We have ascertained the presence of clear error in the district court's weighing of the testimony of the complainants. These three women testified at trial concerning their experiences with the Sheriff when applying for a deputy position, an attempt which was uniformly unsuccessful
As indicated earlier, a fourth woman, Ressel, was awarded back pay for the discrimination she experienced when she applied for the position of corrections officer. The district court apparently viewed her case as an isolated incident, since it found that the other three women had not been victims of discrimination. However, as we discuss below, the evidence compels a finding that all four women were discriminated against by the Sheriff's practice of not seriously considering any women for deputy positions. Therefore, Ressel's testimony is relevant to support a finding that there was a practice to discriminate and that the Sheriff's admissions of such a practice were clearly not a joke.
The Government requested an injunction against future discrimination as well as an order requiring the Sheriff to make affirmative efforts to recruit women for deputy positions
Title VII states, in pertinent part: "If the court finds that the respondent has intentionally engaged in or is intentionally engaging in an unlawful employment practice ... [the practice may be enjoined]...." (Emphasis added). 42 U.S.C. Sec. 2000e-5(g). See generally Schlei & Grossman, Employment Discrimination Law, at 1415 (2d ed. 1983)
Sheriff Gregory testified that he did not have a discriminatory hiring practice: "I'm going to be guided by a policy that I will not intentionally discriminate against anyone." Sheriff Gregory also testified that he considered the fact that Kathy Sheppard was a woman in deciding whether she should be hired as a corrections officer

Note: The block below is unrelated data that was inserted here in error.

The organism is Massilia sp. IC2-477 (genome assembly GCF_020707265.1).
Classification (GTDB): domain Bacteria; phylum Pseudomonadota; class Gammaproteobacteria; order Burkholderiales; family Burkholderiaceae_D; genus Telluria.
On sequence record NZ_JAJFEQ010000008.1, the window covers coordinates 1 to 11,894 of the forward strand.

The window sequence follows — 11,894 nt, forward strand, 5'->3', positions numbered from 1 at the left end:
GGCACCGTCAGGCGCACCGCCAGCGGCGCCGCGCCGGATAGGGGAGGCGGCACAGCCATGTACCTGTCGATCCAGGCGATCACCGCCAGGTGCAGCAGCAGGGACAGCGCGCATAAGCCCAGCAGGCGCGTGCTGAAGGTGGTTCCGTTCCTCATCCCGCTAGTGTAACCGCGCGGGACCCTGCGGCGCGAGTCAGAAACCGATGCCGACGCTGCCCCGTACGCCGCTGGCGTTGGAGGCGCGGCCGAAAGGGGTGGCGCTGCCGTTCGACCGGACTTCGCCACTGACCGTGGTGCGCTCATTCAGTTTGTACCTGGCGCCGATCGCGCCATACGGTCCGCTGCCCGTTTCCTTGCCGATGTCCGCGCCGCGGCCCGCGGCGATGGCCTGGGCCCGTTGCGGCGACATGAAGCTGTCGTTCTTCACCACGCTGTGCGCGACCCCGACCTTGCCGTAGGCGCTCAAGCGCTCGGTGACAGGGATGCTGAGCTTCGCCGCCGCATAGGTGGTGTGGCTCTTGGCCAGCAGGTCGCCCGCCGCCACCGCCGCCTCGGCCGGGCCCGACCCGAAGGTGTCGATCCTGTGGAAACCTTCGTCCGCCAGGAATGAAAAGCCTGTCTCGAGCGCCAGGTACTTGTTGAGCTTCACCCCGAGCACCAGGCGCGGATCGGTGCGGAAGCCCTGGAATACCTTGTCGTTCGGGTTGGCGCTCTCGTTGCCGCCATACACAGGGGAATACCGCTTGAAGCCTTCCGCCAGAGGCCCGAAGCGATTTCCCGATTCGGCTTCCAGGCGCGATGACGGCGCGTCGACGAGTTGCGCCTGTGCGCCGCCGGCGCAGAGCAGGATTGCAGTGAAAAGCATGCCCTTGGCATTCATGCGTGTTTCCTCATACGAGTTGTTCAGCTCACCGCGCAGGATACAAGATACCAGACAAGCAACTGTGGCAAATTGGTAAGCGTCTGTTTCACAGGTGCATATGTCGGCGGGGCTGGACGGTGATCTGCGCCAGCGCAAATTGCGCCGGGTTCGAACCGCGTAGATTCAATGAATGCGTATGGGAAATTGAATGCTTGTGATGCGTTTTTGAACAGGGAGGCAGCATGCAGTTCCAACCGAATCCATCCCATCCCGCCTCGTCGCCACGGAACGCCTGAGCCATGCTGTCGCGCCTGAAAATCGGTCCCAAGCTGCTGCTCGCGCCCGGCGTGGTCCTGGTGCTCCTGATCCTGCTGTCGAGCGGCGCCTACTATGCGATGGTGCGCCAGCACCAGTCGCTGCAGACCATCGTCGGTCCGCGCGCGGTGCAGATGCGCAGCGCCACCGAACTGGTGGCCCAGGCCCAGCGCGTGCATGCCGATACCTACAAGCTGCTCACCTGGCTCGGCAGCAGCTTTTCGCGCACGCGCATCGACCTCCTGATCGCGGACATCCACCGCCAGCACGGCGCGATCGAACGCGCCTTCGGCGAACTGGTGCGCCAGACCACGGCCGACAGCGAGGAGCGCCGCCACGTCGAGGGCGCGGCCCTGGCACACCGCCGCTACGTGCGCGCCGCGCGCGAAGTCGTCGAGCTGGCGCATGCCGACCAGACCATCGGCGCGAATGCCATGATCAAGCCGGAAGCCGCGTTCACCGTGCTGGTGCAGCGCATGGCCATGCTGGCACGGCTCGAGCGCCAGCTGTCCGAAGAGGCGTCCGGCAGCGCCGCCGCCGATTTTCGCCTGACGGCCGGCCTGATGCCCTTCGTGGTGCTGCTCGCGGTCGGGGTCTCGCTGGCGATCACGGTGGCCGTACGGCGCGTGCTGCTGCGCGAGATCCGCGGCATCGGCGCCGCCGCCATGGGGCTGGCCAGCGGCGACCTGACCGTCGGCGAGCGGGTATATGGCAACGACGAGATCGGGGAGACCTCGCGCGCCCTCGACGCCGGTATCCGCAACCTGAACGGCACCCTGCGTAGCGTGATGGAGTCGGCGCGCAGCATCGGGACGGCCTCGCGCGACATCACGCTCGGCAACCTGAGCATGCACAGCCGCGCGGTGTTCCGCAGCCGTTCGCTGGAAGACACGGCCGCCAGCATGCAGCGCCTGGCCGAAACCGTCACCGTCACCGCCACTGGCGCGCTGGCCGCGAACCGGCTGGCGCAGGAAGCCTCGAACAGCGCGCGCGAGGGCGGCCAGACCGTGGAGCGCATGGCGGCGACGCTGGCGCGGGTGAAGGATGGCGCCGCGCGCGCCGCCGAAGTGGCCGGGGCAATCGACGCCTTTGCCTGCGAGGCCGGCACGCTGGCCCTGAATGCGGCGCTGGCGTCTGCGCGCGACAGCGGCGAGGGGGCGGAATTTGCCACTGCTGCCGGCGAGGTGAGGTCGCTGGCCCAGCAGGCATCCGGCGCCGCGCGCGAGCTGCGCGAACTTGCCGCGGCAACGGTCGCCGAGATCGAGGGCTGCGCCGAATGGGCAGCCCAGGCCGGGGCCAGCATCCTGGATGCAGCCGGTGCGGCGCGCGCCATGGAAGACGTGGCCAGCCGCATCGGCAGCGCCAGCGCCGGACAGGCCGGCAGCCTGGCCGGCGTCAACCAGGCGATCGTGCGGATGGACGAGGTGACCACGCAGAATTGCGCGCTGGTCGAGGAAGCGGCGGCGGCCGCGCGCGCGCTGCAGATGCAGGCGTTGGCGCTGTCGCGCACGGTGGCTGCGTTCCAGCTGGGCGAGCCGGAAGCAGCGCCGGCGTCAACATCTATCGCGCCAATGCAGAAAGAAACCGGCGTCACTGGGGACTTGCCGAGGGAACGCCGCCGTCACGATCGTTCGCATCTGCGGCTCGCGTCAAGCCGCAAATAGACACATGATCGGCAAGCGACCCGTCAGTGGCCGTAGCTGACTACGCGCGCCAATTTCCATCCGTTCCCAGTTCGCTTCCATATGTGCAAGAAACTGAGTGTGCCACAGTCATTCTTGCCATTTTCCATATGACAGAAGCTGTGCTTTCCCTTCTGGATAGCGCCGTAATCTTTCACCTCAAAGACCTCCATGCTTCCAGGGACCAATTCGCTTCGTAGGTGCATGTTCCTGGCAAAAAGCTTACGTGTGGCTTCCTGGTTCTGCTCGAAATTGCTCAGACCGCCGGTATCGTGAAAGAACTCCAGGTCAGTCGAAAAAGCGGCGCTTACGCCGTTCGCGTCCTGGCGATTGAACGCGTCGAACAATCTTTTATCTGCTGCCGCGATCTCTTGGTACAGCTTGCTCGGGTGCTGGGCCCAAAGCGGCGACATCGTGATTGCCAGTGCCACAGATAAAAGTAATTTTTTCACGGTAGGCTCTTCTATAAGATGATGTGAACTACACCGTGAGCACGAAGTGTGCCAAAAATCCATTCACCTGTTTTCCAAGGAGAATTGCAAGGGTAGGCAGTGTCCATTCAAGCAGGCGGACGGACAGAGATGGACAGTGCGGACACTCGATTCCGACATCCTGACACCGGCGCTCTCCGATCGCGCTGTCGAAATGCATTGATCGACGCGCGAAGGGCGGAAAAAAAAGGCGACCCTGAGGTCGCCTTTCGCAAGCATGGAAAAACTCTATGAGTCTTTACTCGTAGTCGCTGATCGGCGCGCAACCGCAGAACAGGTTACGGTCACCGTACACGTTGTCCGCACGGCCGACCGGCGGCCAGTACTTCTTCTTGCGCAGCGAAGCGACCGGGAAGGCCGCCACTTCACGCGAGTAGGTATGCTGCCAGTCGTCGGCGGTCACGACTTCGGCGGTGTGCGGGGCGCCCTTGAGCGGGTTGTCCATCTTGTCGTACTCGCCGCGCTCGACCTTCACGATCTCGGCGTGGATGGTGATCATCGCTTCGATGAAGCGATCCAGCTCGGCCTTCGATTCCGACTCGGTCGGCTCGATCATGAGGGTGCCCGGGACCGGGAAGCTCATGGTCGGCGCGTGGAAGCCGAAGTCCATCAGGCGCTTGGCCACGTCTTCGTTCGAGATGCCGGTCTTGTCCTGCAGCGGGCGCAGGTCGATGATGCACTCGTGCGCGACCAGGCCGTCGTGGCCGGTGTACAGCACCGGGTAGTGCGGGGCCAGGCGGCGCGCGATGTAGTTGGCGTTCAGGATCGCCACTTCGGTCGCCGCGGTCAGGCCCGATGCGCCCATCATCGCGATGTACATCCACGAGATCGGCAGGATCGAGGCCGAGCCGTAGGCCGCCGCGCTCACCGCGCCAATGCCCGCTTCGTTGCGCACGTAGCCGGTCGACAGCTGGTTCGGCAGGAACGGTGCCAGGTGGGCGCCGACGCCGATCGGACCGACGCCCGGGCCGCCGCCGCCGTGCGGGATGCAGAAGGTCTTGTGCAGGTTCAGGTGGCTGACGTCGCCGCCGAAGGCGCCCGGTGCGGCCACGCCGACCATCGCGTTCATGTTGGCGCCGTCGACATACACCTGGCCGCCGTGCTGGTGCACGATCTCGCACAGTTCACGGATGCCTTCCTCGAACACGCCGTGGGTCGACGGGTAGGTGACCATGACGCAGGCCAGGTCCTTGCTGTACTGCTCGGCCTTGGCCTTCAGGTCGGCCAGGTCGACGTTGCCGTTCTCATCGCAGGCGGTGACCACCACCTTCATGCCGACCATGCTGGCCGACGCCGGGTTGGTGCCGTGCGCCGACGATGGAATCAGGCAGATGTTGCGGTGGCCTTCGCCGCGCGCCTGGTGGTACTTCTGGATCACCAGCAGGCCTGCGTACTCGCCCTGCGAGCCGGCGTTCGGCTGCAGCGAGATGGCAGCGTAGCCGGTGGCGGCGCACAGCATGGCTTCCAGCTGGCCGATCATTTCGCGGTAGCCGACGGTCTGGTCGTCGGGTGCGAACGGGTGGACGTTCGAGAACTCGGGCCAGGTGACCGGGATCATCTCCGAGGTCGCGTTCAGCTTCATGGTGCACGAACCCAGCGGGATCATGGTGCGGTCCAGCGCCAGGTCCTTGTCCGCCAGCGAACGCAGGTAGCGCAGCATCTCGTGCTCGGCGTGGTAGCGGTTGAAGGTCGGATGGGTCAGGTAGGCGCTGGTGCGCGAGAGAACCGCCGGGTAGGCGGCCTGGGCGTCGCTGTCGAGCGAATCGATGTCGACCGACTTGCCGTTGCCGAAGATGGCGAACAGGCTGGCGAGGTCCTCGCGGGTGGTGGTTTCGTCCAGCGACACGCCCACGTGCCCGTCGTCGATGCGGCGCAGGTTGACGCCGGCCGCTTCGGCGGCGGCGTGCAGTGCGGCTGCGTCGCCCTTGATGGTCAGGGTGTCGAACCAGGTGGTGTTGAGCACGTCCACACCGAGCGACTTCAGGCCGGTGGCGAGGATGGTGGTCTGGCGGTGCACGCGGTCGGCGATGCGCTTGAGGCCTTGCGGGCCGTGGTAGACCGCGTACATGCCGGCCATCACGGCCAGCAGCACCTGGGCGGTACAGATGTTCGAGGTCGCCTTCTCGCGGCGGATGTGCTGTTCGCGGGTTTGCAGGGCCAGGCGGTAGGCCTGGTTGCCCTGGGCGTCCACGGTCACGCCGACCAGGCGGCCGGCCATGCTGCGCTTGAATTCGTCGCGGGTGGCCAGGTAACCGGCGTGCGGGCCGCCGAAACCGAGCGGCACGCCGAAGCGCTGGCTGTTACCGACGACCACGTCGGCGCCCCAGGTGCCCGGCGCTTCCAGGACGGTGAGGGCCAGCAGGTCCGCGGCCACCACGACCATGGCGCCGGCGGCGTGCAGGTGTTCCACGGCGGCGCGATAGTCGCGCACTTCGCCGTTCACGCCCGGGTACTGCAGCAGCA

Of the four different versions which Sheriff Williams offered to justify not hiring Scales, who was exceptionally qualified for the position of deputy, the district court relied on her alleged bad moral and credit reputation and her overbearing personality. Although the district court recognized that other evidence tended to disprove the asserted reputation, it stated that the Sheriff's good faith in relying on the information to protect the public perception of his administration justified his decision. However, this Court has refused to expand the "complete but very narrow immunity for employer conduct shown to have been undertaken in good faith in reliance upon an opinion of the EEOC" which the Supreme Court recognized in Albemarle Paper Co. v. Moody, 422 U.S. 405, 422, 95 S.Ct. 2362, 2374, 45 L.Ed.2d 280 (1974). United States v. Gregory, 818 F.2d 1114, 1119 (4th Cir.1987). The district court erred in relying on the Sheriff's good faith when it realized that the evidence manifestly showed that the Sheriff had no legitimate reason for not hiring Scales
Other evidence reveals that the Sheriff hired male deputies who had worse credit problems than Scales; had retained two male deputies whose behavior indicated bad moral reputations while firing the female employee associated with those incidents; and had hired male deputies with poor driving records and past criminal records.
Sheriff Gregory did not rehire Sheppard after her job as civil process server was eliminated for budgetary reasons. Despite her excellent job evaluations and her experience, he refused to consider her for one of the two vacant deputy positions nor did he hire her instead for any of the 14 carryover positions. The district court interpreted the Government's position as requiring the Sheriff to "bump" another employee, which the law does not require him to do. However, that is a misinterpretation of the Government's argument. It contends that Sheriff Gregory refused to rehire Sheppard because, as he stated, her past performance was unsatisfactory. However, the clear evidence shows that she received the highest work evaluations, that her performance was excellent and that she was better qualified than other personnel whom Sheriff Gregory rehired instead